In my own family I have experienced the harm of rapture-focused fear-driven types of Christianity. One summer my youngest sister went to a different Bible camp than the rest of us because of a schedule conflict. She was 10 at the time.

During the middle of the night they had a “rapture drill” for the children. They woke everyone up and told them it was the end of the world then brought them to a party for those that were “saved.”

My sister says that camp was a paradise until she was asked if she was saved. Then she heard “Would you like to be? Why not, what’s your deal?  You’re crying? You’re crying because you have not accepted Jesus in your life.”  She cried with confusion. Now, 13 years later she still has a lot doubts and confusion and doesn’t really profess a faith.  She knows she is loved, however, so that’s good news!

Let’s tell the good news! We are all loved!  Jesus is all about love, not fear nor judgement!!  The gospel is about trust and faith and helping people know God through love by sharing, compassion, healing, service, prayer, and work for justice.

As far as the end of the world goes,  I want you to all know that I love you, no matter what.  And, I hope you don’t mind, but I am going to believe what Jesus says about the rapture, more than anyone else:

Jesus began to say to them, “See that no one deceives you.
Many will come in my name saying, ‘I am he,’ and they will deceive many.
When you hear of wars and reports of wars do not be alarmed; such things must happen, but it will not yet be the end.
Nation will rise against nation and kingdom against kingdom. There will be earthquakes from place to place and there will be famines. These are the beginnings of the labor pains.
But the gospel must first be preached to all nations.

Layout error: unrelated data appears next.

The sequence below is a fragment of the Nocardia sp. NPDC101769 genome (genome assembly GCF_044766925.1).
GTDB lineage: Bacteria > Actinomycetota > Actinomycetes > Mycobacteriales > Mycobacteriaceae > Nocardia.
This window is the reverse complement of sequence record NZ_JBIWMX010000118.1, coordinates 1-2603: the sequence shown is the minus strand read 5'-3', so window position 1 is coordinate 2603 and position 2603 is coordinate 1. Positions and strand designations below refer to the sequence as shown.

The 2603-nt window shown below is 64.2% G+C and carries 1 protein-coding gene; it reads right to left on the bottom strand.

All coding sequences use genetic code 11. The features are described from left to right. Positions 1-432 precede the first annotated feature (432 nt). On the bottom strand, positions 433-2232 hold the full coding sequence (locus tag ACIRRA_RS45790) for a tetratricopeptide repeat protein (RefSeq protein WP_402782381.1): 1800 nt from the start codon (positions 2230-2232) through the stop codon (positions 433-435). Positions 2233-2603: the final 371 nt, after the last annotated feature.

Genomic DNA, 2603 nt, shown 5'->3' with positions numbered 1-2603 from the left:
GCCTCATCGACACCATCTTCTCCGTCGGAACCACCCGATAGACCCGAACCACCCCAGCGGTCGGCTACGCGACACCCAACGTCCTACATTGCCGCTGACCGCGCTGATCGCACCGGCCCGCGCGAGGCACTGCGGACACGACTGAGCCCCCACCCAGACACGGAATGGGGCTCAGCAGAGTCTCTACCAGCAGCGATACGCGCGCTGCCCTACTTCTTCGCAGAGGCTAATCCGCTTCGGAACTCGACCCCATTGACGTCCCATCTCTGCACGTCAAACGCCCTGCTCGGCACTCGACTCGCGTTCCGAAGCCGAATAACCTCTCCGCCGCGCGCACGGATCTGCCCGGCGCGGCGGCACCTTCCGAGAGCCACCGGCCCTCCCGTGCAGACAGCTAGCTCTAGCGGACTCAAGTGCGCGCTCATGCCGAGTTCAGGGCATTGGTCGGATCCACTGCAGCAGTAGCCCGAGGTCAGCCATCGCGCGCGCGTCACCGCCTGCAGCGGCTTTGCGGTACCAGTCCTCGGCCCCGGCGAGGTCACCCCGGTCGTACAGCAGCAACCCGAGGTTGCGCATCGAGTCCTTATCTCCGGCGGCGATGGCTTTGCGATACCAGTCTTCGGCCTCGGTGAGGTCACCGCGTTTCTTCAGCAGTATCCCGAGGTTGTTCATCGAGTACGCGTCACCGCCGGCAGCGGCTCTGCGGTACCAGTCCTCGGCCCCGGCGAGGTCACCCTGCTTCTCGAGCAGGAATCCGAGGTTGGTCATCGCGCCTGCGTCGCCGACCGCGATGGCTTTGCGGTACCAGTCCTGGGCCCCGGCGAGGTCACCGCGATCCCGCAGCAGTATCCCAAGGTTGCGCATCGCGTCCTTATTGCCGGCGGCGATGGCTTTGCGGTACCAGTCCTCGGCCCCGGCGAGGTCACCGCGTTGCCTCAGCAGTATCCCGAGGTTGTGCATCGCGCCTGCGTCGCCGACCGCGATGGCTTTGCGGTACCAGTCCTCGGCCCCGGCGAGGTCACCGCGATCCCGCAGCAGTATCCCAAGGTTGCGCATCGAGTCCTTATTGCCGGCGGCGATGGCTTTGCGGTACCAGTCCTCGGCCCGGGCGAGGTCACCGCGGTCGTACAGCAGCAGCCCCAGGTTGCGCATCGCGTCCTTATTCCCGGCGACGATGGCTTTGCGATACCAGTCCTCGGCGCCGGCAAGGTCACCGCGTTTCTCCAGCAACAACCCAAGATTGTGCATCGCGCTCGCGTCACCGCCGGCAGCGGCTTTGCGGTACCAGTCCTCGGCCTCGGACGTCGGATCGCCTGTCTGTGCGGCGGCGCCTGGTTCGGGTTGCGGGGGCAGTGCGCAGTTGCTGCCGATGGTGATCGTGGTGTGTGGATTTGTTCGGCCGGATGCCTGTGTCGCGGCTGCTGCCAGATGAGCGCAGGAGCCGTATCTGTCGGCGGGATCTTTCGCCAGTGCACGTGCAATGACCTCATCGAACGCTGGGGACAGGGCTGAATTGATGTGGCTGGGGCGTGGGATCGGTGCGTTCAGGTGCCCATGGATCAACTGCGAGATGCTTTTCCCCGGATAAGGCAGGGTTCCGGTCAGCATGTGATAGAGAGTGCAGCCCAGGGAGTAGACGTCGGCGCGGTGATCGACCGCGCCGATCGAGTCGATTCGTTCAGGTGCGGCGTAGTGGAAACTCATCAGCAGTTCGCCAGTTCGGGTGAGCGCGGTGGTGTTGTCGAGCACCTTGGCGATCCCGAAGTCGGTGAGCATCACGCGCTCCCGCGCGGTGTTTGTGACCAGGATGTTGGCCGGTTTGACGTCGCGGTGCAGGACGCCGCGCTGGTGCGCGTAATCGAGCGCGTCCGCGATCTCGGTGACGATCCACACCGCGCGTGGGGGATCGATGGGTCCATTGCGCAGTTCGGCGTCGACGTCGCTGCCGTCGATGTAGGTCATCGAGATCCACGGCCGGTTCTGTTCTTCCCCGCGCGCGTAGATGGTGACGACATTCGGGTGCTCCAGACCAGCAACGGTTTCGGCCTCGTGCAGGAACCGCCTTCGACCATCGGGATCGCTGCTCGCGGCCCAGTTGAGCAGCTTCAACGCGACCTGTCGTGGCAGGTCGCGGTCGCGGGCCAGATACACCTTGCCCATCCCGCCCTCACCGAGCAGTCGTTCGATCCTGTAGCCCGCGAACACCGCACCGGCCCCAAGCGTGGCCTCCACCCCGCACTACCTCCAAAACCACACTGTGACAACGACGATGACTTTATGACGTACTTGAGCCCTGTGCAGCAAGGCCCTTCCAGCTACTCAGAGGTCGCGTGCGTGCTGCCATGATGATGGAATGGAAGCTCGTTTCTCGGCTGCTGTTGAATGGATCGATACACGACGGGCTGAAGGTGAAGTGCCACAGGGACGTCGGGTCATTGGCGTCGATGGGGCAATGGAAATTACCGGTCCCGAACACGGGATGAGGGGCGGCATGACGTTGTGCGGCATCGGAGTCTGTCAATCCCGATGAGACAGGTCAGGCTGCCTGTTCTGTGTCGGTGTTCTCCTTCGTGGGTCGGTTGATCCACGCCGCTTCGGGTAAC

If anyone says to you then, ‘Look, here is the Messiah! Look, there he is!’ do not believe it.  False messiahs and false prophets will arise and will perform signs and wonders in order to mislead, if that were possible, the elect.
Be watchful! I have told it all to you beforehand.
Heaven and earth will pass away, but my words will not pass away.
“But of that day or hour, no one knows, neither the angels in heaven, nor the Son, but only the Father.
Be watchful! Be alert! You do not know when the time will come.
– Mark 13: 5-11, 21-23, 30-33 

5 thoughts on “No worries, no joke, if the world ends, I still love you

  1. A follow-up to this post. Today one of my most brilliant students asked me if this was all true (as if I am an authority, yuck.) He looked so scared and was genuinely concerned. When I told him that Jesus warned us against guys like Harold Camping and referred him to the NPR story, he seemed so relieved. Afterwards, I got angry about the fact that a teenage boy might be worrying more about the end of the world more than how to love his neighbor!! I just want my students to know the freedom that comes from Christ’s love and it is so hard when they get so many other messages…

    1. Thanks for this post, Julia! I also listened to the NPR story and thought to myself, “These people are crazy.” Then I thought, “They probably think I am crazy.” Then I thought, “Who then, is REALLY crazy?” Then I went on a website and read about it and saw how twisted the logic was and felt a lot better. I am glad to be reminded of that verse, and that you’re right–its really just about love!

  2. I like your follow up note. Really, the fact that we may be more worried about the end of the world than how we are living in it at the moment seems like a poor way to live.